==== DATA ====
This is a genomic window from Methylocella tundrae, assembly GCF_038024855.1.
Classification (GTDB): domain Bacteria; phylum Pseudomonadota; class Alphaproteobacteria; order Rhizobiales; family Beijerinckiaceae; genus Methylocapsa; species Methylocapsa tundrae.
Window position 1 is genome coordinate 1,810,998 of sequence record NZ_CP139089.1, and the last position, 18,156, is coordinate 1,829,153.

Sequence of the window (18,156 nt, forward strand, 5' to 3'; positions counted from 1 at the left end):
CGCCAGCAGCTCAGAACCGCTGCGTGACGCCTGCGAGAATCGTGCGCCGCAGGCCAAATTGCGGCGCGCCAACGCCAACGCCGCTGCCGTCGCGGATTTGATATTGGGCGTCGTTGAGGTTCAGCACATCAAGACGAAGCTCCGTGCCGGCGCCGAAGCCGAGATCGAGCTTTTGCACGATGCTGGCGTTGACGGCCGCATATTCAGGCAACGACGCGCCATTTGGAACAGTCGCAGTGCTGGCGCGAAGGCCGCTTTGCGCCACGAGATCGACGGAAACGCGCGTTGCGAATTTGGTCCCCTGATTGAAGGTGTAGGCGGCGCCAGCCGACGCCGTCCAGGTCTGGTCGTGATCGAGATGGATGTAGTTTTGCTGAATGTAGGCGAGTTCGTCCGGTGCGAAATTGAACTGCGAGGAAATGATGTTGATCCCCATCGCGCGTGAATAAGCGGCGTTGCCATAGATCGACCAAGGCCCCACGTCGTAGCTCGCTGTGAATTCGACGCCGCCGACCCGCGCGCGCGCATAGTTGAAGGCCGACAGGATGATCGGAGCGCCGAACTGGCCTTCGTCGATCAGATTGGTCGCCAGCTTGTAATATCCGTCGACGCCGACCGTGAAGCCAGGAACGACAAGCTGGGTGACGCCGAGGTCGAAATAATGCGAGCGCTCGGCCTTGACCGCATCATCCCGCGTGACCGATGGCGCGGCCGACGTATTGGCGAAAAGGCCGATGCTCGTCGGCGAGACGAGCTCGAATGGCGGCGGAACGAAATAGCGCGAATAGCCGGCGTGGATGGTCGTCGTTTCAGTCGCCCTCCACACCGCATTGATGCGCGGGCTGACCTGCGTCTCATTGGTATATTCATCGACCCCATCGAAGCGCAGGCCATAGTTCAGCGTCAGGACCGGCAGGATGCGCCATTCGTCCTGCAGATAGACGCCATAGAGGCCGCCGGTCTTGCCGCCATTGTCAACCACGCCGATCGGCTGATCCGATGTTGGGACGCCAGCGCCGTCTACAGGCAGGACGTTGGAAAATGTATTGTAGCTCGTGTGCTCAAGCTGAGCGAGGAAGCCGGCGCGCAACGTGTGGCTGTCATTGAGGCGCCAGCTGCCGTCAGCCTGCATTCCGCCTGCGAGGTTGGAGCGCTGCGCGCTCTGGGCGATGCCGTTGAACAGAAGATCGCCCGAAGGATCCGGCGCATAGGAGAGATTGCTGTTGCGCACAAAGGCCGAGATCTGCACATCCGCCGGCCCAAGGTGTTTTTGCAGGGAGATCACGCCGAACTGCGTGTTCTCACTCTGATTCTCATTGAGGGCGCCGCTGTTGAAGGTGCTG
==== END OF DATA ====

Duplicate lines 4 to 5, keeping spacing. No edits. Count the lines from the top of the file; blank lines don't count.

Sequence of the window (18,156 nt, forward strand, 5' to 3'; positions counted from 1 at the left end):
CGCCAGCAGCTCAGAACCGCTGCGTGACGCCTGCGAGAATCGTGCGCCGCAGGCCAAATTGCGGCGCGCCAACGCCAACGCCGCTGCCGTCGCGGATTTGATATTGGGCGTCGTTGAGGTTCAGCACATCAAGACGAAGCTCCGTGCCGGCGCCGAAGCCGAGATCGAGCTTTTGCACGATGCTGGCGTTGACGGCCGCATATTCAGGCAACGACGCGCCATTTGGAACAGTCGCAGTGCTGGCGCGAAGGCCGCTTTGCGCCACGAGATCGACGGAAACGCGCGTTGCGAATTTGGTCCCCTGATTGAAGGTGTAGGCGGCGCCAGCCGACGCCGTCCAGGTCTGGTCGTGATCGAGATGGATGTAGTTTTGCTGAATGTAGGCGAGTTCGTCCGGTGCGAAATTGAACTGCGAGGAAATGATGTTGATCCCCATCGCGCGTGAATAAGCGGCGTTGCCATAGATCGACCAAGGCCCCACGTCGTAGCTCGCTGTGAATTCGACGCCGCCGACCCGCGCGCGCGCATAGTTGAAGGCCGACAGGATGATCGGAGCGCCGAACTGGCCTTCGTCGATCAGATTGGTCGCCAGCTTGTAATATCCGTCGACGCCGACCGTGAAGCCAGGAACGACAAGCTGGGTGACGCCGAGGTCGAAATAATGCGAGCGCTCGGCCTTGACCGCATCATCCCGCGTGACCGATGGCGCGGCCGACGTATTGGCGAAAAGGCCGATGCTCGTCGGCGAGACGAGCTCGAATGGCGGCGGAACGAAATAGCGCGAATAGCCGGCGTGGATGGTCGTCGTTTCAGTCGCCCTCCACACCGCATTGATGCGCGGGCTGACCTGCGTCTCATTGGTATATTCATCGACCCCATCGAAGCGCAGGCCATAGTTCAGCGTCAGGACCGGCAGGATGCGCCATTCGTCCTGCAGATAGACGCCATAGAGGCCGCCGGTCTTGCCGCCATTGTCAACCACGCCGATCGGCTGATCCGATGTTGGGACGCCAGCGCCGTCTACAGGCAGGACGTTGGAAAATGTATTGTAGCTCGTGTGCTCAAGCTGAGCGAGGAAGCCGGCGCGCAACGTGTGGCTGTCATTGAGGCGCCAGCTGCCGTCAGCCTGCATTCCGCCTGCGAGGTTGGAGCGCTGCGCGCTCTGGGCGATGCCGTTGAACAGAAGATCGCCCGAAGGATCCGGCGCATAGGAGAGATTGCTGTTGCGCACAAAGGCCGAGATCTGCACATCCGCCGGCCCAAGGTGTTTTTGCAGGGAGATCACGCCGAACTGCGTGTTCTCACTCTGATTCTCATTGAGGGCGCCGCTGTTGAAGGTGCTG